Dr. Mia Cary (she, her, hers) specializes in leadership, teamwork and inclusivity with the purpose of activating others to thrive. Her professional experience includes leadership and education roles at the American Veterinary Medical Association, the North American Veterinary Community, Boehringer Ingelheim and Novartis Animal Health. She serves as CEO and change agent for Cary Consulting and as CEO for the Pride Veterinary Medical Community.Read Articles Written by Mia Cary
Smartcuts propel us in a positive direction by creating sustainable momentum or eliminating unnecessary effort. When entrepreneur and author Shane Snow introduced the idea of smartcuts, he wanted to encourage people to think differently. Thinking differently and getting comfortable with being uncomfortable are essential elements of allyship as well as everyday leadership. Here are six smartcuts for leading as an ally.
1. Lean Into Radical Candor
Radically candid communication is valuable for leaders managing challenging conversations, including discussions about diversity, equity, inclusion and belonging. Author and impact expert Kim Scott developed the radical candor model of caring personally and challenging directly. This approach to direct, authentic communication creates a firm foundation that results in successful and sustainable communication wins.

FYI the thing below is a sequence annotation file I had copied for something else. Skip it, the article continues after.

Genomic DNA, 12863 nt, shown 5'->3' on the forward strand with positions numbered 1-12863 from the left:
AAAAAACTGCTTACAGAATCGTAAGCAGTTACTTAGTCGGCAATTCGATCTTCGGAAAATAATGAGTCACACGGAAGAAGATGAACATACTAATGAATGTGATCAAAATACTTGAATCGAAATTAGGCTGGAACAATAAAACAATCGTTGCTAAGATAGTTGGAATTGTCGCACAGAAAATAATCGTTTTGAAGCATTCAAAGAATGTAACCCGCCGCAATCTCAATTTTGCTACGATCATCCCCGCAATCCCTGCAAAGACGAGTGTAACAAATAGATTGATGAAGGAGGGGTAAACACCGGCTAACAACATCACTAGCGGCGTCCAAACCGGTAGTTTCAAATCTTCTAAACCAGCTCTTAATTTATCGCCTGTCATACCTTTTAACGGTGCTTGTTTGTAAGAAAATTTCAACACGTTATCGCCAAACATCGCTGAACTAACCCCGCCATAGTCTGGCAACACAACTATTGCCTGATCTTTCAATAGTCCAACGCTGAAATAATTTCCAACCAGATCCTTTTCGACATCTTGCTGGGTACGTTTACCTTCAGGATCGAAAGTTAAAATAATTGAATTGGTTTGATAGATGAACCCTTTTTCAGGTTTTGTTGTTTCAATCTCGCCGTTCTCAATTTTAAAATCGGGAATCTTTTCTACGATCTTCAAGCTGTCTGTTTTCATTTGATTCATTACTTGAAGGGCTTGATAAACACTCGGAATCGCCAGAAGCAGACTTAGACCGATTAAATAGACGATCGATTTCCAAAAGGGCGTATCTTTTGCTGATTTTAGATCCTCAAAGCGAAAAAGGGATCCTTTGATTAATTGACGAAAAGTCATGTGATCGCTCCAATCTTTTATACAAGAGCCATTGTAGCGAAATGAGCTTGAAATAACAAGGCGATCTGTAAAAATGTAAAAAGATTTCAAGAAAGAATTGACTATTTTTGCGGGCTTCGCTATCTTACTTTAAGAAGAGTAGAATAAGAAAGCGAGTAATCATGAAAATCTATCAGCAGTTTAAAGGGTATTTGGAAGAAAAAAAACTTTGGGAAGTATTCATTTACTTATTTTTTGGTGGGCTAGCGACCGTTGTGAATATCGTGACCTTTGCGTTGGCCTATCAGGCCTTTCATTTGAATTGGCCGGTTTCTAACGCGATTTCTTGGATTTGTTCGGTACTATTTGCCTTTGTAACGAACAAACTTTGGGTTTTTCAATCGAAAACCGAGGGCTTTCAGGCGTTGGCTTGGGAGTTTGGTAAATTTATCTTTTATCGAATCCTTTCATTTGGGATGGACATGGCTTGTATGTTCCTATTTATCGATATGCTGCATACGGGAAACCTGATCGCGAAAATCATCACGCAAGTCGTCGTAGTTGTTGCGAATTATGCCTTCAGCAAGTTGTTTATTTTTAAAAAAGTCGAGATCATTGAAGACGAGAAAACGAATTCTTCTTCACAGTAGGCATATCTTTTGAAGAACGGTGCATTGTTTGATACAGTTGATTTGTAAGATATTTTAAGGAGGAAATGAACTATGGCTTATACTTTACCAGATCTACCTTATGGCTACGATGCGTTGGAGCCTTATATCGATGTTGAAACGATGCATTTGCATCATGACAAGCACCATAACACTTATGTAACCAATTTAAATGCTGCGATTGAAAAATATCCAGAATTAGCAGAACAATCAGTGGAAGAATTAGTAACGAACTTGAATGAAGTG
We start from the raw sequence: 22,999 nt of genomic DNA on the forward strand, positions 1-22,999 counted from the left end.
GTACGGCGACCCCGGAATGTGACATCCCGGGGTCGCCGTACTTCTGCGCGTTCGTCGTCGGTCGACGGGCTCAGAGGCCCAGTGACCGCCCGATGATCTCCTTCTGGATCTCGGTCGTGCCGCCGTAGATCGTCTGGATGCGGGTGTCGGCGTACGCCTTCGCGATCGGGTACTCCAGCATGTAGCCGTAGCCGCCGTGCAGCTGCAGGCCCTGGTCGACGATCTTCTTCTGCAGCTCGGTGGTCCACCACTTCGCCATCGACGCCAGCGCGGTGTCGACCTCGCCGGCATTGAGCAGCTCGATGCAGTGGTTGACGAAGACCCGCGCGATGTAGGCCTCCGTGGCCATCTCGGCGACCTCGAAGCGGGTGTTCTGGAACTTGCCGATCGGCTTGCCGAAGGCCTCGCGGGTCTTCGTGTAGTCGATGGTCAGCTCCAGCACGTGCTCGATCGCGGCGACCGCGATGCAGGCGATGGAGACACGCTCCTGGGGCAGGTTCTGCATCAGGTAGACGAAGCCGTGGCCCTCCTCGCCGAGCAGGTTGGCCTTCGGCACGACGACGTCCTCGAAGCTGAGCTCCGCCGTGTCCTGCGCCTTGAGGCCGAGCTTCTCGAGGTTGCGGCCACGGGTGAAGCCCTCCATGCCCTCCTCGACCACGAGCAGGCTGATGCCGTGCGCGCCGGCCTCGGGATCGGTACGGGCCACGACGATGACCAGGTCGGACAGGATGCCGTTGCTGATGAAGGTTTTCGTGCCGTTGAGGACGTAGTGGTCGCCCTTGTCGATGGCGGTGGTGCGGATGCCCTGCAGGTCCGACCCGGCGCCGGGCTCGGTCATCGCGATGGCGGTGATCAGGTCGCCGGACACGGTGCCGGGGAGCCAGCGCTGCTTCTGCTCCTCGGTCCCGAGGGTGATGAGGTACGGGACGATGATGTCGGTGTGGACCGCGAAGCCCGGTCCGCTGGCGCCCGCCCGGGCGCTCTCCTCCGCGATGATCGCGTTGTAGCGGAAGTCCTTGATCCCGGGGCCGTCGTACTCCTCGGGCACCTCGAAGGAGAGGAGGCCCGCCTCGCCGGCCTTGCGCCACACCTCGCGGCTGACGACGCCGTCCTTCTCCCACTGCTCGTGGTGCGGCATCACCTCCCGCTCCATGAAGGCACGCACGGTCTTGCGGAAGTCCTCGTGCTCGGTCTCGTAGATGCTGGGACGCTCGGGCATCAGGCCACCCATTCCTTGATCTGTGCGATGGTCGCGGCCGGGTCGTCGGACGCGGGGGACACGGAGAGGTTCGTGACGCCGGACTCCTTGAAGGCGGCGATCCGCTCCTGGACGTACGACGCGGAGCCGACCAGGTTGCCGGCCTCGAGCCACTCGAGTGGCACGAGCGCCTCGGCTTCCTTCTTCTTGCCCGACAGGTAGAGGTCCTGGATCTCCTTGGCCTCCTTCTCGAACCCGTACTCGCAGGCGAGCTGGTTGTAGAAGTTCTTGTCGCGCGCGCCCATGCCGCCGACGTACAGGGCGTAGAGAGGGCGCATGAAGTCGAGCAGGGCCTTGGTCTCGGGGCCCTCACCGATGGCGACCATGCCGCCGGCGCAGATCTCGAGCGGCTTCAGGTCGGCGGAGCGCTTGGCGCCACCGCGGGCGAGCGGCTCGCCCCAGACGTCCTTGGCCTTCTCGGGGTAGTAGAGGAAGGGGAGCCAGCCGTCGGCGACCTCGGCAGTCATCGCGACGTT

Effective communication builds trust, strengthens relationships, helps prevent conflict and contributes to increased productivity. It also helps us understand ourselves and others better by building empathy. Radically candid communication aims to provide strategies and resources to enhance effective communication while managing potentially difficult conversations. Being radically candid and sharing the approach with your team can create a common language that makes speaking up and activating allyship easier.
2. Educate Yourself